Tuesday, July 25, 2006

Thorium-powered nuclear reactors?

Very interesting article on the Australian cosmos magazine web site. It describes an alternative form of nuclear reactor that doesn't depend on Uranium or Plutonium, but which uses the element Thorium. Not only does the Thorium reactor not produce weapons-grade plutonium, it can also be used to burn plutonium, effectively getting rid of one of the most dangerous and long-lived substances known to man.

Furthermore, the waste produced by a Thorium reactor is relatively short-lived compared to plutonium (ie it has a half life of around 500 years compared to 10000 years for plutonium). Thorium is also more abundant, easier to mine and doesn't have to go through expensive and dangerous processing before it can be used in a reactor.

It all sounds too good to be true - if it's so great why aren't all new reactors thorium powered? Firstly there are still some technical issues to resolve - but they're being worked on. Secondly there's an entrenched nuclear industry that has a vested interest in continuing with current technology. And finally, of course there seem to be no military spin-offs from this technology.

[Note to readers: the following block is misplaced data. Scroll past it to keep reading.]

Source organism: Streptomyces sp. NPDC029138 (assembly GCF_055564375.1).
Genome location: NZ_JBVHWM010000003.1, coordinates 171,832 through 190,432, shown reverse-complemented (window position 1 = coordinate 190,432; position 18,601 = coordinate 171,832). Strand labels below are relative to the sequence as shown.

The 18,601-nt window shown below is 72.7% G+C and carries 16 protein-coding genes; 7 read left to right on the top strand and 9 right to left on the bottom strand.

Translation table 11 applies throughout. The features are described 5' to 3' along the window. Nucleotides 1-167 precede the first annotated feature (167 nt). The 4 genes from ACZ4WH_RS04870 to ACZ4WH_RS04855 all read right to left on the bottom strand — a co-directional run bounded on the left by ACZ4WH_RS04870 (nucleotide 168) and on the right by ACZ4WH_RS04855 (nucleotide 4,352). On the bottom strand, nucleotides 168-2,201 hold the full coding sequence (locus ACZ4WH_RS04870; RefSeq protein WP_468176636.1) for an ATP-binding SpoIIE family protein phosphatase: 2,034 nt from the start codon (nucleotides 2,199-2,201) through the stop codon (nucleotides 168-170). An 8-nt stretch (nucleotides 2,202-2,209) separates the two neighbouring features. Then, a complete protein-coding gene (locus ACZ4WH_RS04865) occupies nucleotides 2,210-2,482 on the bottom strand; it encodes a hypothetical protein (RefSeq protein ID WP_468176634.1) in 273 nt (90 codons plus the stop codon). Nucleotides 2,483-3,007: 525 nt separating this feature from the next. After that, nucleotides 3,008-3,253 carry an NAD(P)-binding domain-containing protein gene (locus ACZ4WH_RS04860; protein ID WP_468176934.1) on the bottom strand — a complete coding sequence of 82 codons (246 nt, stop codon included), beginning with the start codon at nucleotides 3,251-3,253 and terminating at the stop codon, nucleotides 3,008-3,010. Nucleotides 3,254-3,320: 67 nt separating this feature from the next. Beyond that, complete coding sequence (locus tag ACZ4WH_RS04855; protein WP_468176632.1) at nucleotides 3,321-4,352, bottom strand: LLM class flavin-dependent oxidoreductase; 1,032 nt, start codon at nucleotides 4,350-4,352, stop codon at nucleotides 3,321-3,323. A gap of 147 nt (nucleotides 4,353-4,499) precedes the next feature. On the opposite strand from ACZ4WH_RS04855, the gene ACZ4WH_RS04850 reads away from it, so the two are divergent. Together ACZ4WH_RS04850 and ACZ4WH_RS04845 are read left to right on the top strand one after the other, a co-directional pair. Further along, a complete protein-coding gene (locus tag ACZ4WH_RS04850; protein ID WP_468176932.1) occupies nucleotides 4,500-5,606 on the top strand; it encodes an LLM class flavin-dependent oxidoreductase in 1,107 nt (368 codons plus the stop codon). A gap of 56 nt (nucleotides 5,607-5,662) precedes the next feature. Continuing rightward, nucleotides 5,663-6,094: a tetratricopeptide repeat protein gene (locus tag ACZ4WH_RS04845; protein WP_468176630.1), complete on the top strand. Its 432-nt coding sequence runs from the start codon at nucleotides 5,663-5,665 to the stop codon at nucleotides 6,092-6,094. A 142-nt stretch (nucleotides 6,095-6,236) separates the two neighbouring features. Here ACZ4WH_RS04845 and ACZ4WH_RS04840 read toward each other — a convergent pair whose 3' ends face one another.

For those of us who are against the current generation of nuclear power this new technology might seem like more of the same old same old. But there are real benefits, if this article is to be believed. Firstly thorium reactors can be used to get rid of plutonium from spent power rods or disabled nuclear weapons. Secondly it breaks that whole military connection and finally, it looks like it provides for the cheap energy that the developing world so desperately needs.

There's a lot of promise here. A mixed fuel economy that includes cellulosic ethanol, solar, wind, fuel cells and thorium nuclear reactors looks pretty sustainable to me.

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